Former NICU Dad: "Thank You For Exceptional Care"
Begin with the end in mind. At least, that’s what all the business gurus say. But when your baby is born prematurely, the anxiety of what the end might hold can be overwhelming.
Russ Anderson was reminded of the angst he experienced 18 years ago. As he prepared snapshots for his daughter’s upcoming high school graduation party, he lingered on a picture of his newborn in the Women’s Hospital Neonatal Intensive Care Unit with wires, tubes, tapes and devices monitoring her fight through severe meconium aspiration at birth. Meconium Aspiration Syndrome is when a newborn inhales the fluid in which the baby floats inside the amniotic sac.
“It was a tough, tough time for me,” Anderson recalls. “The one thing that I remember to this day, during that very trying time was one of the nurses pointing to a picture of a child that was about 12, who had the same thing and survived. It may not have been true, but it gave me hope when I desperately needed it.”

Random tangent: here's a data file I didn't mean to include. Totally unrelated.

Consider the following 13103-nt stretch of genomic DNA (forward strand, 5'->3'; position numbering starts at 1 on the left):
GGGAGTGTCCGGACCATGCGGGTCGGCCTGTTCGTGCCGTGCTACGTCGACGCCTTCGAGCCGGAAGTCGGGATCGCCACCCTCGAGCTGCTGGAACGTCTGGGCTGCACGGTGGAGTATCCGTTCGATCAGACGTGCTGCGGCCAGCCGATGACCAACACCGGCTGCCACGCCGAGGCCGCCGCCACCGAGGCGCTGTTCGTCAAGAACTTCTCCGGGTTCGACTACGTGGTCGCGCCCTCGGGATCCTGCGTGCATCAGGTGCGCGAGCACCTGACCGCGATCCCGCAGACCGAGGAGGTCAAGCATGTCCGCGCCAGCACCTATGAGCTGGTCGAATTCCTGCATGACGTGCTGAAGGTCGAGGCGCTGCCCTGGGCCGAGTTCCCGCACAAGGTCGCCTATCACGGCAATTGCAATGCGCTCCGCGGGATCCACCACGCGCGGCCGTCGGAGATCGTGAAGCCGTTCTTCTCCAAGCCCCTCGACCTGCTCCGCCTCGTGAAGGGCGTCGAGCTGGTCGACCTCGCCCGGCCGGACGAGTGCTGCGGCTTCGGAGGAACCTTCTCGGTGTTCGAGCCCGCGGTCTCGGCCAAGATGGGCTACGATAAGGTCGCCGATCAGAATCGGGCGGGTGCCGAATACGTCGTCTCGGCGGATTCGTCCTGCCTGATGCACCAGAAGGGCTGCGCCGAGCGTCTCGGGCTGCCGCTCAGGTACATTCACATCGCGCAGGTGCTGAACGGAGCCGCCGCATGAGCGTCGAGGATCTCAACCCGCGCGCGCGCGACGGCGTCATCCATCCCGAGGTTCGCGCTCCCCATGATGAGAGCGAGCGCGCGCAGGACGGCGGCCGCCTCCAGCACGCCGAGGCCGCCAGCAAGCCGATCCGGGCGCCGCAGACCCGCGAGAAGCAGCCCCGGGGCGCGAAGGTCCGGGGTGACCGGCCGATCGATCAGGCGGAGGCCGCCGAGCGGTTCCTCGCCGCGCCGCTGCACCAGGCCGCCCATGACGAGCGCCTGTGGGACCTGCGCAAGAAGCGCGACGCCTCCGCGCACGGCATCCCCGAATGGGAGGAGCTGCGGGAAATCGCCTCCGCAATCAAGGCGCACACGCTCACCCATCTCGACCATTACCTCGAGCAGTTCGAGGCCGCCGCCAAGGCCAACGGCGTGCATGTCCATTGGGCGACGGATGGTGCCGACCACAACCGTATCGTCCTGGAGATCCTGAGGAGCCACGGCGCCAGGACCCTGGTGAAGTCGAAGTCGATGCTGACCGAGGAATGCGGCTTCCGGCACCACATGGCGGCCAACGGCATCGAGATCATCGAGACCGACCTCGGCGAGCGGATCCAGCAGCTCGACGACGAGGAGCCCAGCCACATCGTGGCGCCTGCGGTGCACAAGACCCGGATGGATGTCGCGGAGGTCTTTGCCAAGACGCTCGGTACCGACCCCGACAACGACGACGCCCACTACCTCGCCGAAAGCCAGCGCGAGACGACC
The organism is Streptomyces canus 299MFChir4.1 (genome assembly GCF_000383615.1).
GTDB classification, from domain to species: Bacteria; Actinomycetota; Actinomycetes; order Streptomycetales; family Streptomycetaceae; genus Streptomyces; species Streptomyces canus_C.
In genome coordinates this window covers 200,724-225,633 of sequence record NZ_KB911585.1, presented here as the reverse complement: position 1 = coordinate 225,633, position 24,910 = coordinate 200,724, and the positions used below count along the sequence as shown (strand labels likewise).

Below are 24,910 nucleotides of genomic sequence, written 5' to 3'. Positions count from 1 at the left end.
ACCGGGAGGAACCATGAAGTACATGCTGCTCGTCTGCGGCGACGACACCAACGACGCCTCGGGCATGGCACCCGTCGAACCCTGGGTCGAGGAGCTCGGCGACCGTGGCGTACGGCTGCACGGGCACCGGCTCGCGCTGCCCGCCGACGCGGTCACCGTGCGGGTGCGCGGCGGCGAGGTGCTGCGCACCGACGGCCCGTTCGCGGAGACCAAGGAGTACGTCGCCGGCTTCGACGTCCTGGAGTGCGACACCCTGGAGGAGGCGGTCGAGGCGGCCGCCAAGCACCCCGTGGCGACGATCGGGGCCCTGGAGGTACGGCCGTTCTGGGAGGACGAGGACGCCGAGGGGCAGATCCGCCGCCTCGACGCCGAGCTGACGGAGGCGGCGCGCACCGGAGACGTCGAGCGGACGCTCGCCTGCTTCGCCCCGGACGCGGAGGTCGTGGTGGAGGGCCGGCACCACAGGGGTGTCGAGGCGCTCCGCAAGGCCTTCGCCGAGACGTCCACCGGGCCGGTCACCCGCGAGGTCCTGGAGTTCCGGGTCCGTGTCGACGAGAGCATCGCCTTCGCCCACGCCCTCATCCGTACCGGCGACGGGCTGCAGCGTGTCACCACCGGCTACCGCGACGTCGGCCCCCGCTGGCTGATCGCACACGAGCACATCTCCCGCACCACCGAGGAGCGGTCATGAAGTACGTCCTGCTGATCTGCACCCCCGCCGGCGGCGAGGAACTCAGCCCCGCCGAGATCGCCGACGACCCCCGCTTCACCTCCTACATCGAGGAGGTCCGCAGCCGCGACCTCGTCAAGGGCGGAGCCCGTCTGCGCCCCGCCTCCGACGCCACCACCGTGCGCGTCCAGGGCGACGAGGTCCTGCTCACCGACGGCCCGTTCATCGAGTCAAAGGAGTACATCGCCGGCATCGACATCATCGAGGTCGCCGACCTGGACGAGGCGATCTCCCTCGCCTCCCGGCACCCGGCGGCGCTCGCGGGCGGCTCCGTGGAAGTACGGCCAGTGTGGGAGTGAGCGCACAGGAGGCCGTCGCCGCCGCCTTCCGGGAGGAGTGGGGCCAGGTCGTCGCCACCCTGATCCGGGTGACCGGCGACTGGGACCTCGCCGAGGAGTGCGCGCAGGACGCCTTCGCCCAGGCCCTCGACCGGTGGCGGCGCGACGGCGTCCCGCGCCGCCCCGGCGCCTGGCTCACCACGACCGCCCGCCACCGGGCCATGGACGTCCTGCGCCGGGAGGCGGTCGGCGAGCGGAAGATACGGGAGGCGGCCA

Anderson’s wife did meticulous research and insisted on delivering their baby at Women’s Hospital because of the NICU, just in case it was needed.
Susan Jones, RN, Assistant Director, Neonatal Intensive Care Unit, was the bedside nurse at the time. “No one has a crystal ball,” says Jones. “You don’t know what the future holds, but you know you can get through today. And then you can get through tomorrow. Part of what our NICU parents need is encouragement to keep moving forward.”
Anderson reminisces about the quality care and “so many wonderful nurses in that unit.” “First, I wanted to again thank everyone for everything they did. Secondly, I'd like to pay it forward, so to speak. , I'd love to give the next person who goes through what we did a ‘before’ and ‘after’ picture so they can have what I had at that time – hope.”
Anderson’s daughter, Lindsay (pictured right), will attend the University of North Florida in the fall, and plans to major in communications and public relations.